Warranty management employs tens of thousands of people in all sorts of companies, and gradually the WCM events are widening their focus. Initially there was a heavy contingent from the computer industry, plus the retailers and administrators selling extended warranties, and the software developers and consultancies selling tools and services. Then came a strong influx from the automotive and appliance industries, and then last year the conference added a new focus on the legal aspects of warranty.
This year, Griffiths said, "one of the biggest changes has been the introduction of the aerospace industry into the forum. We have a complete track for the aerospace industry with Boeing and Hawker Beechcraft presenting. That was really something I was striving to achieve because for the last two years attendees from the industry have asked to hear people talking from an aerospace perspective."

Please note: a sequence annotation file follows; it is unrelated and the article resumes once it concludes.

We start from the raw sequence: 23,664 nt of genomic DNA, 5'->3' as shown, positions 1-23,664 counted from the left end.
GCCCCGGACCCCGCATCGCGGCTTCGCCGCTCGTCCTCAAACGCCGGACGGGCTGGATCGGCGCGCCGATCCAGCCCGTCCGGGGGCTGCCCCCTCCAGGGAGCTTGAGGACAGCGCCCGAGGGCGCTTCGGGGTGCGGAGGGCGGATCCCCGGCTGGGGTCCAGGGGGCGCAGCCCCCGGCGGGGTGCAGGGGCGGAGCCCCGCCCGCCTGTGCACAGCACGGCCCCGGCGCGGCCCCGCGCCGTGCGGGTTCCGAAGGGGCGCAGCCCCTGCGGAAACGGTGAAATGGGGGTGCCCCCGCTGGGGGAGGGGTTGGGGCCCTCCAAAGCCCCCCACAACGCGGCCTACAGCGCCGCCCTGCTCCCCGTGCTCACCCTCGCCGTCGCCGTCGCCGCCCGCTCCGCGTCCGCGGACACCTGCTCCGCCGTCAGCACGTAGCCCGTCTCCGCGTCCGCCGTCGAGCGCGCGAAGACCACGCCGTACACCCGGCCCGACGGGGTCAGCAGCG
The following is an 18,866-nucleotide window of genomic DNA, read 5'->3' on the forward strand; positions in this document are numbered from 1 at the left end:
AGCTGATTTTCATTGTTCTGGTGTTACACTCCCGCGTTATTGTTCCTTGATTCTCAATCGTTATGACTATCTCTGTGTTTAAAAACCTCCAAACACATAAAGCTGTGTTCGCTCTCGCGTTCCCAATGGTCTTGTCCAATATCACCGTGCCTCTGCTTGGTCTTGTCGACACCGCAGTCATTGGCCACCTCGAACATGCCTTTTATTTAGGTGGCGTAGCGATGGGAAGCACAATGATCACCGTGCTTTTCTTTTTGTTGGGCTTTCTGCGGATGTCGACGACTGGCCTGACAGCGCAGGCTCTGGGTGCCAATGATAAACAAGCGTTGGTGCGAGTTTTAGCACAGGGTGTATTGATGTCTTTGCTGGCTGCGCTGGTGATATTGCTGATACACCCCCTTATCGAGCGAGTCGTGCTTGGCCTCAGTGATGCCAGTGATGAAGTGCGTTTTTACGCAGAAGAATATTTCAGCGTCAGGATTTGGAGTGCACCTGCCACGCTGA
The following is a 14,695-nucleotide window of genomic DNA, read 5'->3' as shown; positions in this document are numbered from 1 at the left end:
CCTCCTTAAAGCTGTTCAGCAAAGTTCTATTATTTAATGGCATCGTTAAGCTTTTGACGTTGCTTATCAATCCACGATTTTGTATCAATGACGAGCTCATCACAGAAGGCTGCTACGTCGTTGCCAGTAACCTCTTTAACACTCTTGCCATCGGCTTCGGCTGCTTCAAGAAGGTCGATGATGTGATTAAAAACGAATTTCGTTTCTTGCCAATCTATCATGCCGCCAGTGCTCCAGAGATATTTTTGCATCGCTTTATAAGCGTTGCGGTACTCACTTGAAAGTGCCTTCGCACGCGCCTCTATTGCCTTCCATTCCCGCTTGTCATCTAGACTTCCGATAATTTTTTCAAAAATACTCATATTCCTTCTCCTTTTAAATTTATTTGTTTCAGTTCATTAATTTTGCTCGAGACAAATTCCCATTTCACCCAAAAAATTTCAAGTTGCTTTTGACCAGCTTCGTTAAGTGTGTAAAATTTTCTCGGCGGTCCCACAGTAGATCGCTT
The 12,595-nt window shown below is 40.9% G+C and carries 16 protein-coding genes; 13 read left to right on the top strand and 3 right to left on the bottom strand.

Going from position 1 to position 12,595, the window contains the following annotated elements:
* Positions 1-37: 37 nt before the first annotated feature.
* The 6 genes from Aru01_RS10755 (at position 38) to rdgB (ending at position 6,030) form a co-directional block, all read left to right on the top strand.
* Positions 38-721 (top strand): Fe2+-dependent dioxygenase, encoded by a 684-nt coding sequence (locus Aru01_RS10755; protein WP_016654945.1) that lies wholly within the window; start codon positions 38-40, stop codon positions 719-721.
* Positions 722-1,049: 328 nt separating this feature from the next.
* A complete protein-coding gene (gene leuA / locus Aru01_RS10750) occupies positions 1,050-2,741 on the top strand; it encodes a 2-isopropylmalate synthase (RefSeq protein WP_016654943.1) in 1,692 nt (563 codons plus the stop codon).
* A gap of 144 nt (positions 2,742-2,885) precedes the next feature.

The second day of the conference opens with an automotive warranty track, as has been the pattern in the past several years. There's also an entire panel given over to topics surrounding appliances and consumer electronics. "It's a real mix this year," Griffiths said. "There are tracks that are industry-based as well as tracks that are subject-based."
In years past, while there might have been panels featuring speakers from high-tech manufacturing, the topic was warranty fraud, or extended warranty. Now there are three industry-specific tracks, and if one thinks of extended warranty as an industry, perhaps there are four or five of them.
"People have a real chance to go to a specific industry track, rather than them all being subject-based," she said. "When I look back on previous programs, we haven't had that kind of structure before. So it will be very interesting to see how that works and how attendees feed back in terms of its usefulness."